Aeroflot crash: At least 40 dead after burning Sukhoi makes emergency landing in Moscow
Investigators and the airport said the plane had taken off for the northern city of Murmansk, but turned back because of unspecified problems.
MOSCOW: A Russian airliner burst into flames while making an emergency landing at Moscow's Sheremetyevo airport Sunday evening, and at least 40 people died, officials said.
The airport said the Sukhoi SSJ100 operated by Russian flagship carrier Aeroflot had 73 passengers and five crew members on board when it made a hard emergency landing. Video of the landing showed flames and smoke billowing from the rear of the plane.
The victims included one member of the crew and at least two teenagers, according to the Investigative Committee. Video showed desperate passengers leaping out of the plane onto inflatable evacuation slides and staggering across the airport's tarmac and grass, some holding luggage.
Investigators and the airport said the plane had taken off for the northern city of Murmansk, but turned back because of unspecified problems. Russia's flagship airline Aeroflot says a passenger plane that was in flames after an emergency landing at Moscow's Sheremetyevo Airport had been forced to turn back after takeoff because of technical problems. The plane apparently did not have time to jettison fuel before the emergency landing, news reports said.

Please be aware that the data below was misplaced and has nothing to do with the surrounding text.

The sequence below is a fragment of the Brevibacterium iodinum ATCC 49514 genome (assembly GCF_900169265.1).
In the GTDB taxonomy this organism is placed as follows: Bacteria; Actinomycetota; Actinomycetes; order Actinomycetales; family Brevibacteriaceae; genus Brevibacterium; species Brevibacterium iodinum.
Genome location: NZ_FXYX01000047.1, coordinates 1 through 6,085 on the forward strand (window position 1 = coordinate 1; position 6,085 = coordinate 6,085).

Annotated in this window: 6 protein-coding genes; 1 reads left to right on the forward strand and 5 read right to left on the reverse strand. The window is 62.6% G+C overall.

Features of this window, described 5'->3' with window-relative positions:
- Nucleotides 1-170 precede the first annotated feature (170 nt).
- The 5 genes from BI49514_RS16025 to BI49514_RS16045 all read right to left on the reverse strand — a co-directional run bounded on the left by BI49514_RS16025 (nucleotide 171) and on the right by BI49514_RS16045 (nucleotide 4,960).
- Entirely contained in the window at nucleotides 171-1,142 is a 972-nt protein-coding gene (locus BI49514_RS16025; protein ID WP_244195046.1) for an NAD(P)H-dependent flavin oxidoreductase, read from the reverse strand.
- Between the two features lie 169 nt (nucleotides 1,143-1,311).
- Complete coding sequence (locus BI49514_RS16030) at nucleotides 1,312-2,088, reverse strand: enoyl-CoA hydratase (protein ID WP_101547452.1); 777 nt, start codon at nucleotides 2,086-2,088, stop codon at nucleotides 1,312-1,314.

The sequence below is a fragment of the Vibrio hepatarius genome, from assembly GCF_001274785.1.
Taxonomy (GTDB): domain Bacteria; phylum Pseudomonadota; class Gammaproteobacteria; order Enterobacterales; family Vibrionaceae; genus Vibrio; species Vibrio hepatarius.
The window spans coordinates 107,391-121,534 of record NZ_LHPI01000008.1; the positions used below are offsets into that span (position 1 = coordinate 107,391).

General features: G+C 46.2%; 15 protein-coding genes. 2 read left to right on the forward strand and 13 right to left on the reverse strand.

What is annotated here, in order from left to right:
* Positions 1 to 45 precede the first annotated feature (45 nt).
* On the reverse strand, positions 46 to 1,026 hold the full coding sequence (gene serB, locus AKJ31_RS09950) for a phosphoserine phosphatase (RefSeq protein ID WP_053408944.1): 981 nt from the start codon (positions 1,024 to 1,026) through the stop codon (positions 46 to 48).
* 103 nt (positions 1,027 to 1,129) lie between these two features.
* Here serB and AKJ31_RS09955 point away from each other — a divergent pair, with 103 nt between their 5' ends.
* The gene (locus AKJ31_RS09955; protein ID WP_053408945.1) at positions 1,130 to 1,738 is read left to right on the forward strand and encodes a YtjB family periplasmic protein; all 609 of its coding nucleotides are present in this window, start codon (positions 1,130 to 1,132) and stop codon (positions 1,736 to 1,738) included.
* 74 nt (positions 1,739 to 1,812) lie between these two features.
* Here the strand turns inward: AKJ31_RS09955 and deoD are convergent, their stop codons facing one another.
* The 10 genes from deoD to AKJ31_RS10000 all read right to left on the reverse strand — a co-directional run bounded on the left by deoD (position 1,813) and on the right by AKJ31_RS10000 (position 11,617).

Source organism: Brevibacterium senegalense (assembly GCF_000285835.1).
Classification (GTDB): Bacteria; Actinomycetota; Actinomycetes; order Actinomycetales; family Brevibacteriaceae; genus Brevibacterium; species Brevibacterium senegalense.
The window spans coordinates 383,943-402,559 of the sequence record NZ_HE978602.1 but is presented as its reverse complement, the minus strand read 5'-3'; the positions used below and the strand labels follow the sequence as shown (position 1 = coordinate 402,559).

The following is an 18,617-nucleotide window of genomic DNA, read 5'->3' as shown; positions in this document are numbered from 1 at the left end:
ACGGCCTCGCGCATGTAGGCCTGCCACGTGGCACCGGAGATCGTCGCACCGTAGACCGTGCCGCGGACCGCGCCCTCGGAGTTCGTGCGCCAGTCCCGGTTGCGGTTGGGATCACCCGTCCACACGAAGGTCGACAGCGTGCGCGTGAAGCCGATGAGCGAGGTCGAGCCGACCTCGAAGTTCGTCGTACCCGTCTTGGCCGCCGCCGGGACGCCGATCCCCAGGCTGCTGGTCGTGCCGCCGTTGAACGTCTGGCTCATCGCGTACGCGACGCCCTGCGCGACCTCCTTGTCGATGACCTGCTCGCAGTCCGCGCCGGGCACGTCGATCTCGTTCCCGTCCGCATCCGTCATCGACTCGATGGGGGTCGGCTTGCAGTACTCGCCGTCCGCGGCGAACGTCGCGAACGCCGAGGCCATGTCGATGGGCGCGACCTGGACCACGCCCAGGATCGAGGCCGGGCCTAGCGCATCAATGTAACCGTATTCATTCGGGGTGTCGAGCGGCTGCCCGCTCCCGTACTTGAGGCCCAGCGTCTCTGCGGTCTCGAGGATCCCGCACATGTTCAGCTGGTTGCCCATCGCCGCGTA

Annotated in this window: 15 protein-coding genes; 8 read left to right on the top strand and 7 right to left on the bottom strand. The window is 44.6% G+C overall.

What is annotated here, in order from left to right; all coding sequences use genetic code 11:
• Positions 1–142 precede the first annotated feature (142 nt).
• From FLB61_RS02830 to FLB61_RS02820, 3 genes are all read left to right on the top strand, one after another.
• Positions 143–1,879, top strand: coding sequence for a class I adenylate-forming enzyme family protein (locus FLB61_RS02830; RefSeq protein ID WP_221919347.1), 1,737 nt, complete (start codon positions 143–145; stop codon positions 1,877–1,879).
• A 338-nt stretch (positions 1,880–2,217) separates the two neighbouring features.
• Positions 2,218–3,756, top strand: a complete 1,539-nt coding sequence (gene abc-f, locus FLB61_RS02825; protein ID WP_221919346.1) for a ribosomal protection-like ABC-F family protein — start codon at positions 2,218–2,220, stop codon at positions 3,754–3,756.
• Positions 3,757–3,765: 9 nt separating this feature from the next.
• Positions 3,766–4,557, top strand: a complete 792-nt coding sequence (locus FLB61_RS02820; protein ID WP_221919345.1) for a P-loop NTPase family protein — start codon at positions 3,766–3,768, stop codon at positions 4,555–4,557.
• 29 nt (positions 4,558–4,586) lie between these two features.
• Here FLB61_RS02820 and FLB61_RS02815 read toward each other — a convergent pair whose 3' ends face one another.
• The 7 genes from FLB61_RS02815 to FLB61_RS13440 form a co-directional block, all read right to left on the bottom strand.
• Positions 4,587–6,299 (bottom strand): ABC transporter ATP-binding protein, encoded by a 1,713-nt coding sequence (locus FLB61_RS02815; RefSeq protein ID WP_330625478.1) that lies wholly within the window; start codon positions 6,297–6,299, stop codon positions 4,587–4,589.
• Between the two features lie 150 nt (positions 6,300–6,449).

Aeroflot said in a brief statement Sunday the engines of the Sukhoi SSJ100 were burning after the aircraft landed, but the sequence of events before and after the fire started was not clear.
The SSJ100, also known as the Superjet, is a two-engine regional jet put into service in 2011 with considerable fanfare as a signal that Russia's troubled aerospace industry was on the rise.
However, the plane's reputation was troubled after defects were found in some horizontal stabilizers.
The plane's manufacturer, Sukhoi Civil Aircraft, said the plane in Sunday's accident had received maintenance at the beginning of April. Aeroflot said the pilot had some 1,400 hours of experience flying the plane.
The plane is largely used in Russia as a replacement for outdated Soviet-era aircraft, but also has been used by airlines in other countries, including Armenia and Mexico.
This is the second fatal accident involving an SSJ100. In 2012, a demonstration flight in Indonesia struck a mountain, killing all 45 aboard.